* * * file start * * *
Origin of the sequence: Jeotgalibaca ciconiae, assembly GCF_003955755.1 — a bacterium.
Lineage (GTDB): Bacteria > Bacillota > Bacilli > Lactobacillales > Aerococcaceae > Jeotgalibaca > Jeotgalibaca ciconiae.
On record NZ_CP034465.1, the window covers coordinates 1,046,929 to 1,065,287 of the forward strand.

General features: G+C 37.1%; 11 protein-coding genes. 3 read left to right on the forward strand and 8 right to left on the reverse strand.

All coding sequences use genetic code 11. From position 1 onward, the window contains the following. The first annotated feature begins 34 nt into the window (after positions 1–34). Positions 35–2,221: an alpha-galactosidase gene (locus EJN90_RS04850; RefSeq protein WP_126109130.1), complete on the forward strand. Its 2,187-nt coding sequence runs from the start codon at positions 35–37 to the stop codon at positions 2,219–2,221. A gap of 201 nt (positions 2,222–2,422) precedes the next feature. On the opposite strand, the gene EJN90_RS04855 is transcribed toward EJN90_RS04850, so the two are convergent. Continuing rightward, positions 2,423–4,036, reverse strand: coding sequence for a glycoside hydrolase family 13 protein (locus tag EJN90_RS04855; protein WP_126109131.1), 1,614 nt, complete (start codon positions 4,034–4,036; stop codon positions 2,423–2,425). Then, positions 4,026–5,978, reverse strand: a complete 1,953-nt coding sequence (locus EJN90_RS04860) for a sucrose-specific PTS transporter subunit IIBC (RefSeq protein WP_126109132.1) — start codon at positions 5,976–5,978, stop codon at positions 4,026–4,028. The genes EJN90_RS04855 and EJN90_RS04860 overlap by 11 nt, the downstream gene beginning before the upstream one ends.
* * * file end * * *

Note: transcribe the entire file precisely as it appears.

Origin of the sequence: Jeotgalibaca ciconiae, assembly GCF_003955755.1 — a bacterium.
Lineage (GTDB): Bacteria > Bacillota > Bacilli > Lactobacillales > Aerococcaceae > Jeotgalibaca > Jeotgalibaca ciconiae.
On record NZ_CP034465.1, the window covers coordinates 1,046,929 to 1,065,287 of the forward strand.

General features: G+C 37.1%; 11 protein-coding genes. 3 read left to right on the forward strand and 8 right to left on the reverse strand.

All coding sequences use genetic code 11. From position 1 onward, the window contains the following. The first annotated feature begins 34 nt into the window (after positions 1–34). Positions 35–2,221: an alpha-galactosidase gene (locus EJN90_RS04850; RefSeq protein WP_126109130.1), complete on the forward strand. Its 2,187-nt coding sequence runs from the start codon at positions 35–37 to the stop codon at positions 2,219–2,221. A gap of 201 nt (positions 2,222–2,422) precedes the next feature. On the opposite strand, the gene EJN90_RS04855 is transcribed toward EJN90_RS04850, so the two are convergent. Continuing rightward, positions 2,423–4,036, reverse strand: coding sequence for a glycoside hydrolase family 13 protein (locus tag EJN90_RS04855; protein WP_126109131.1), 1,614 nt, complete (start codon positions 4,034–4,036; stop codon positions 2,423–2,425). Then, positions 4,026–5,978, reverse strand: a complete 1,953-nt coding sequence (locus EJN90_RS04860) for a sucrose-specific PTS transporter subunit IIBC (RefSeq protein WP_126109132.1) — start codon at positions 5,976–5,978, stop codon at positions 4,026–4,028. The genes EJN90_RS04855 and EJN90_RS04860 overlap by 11 nt, the downstream gene beginning before the upstream one ends.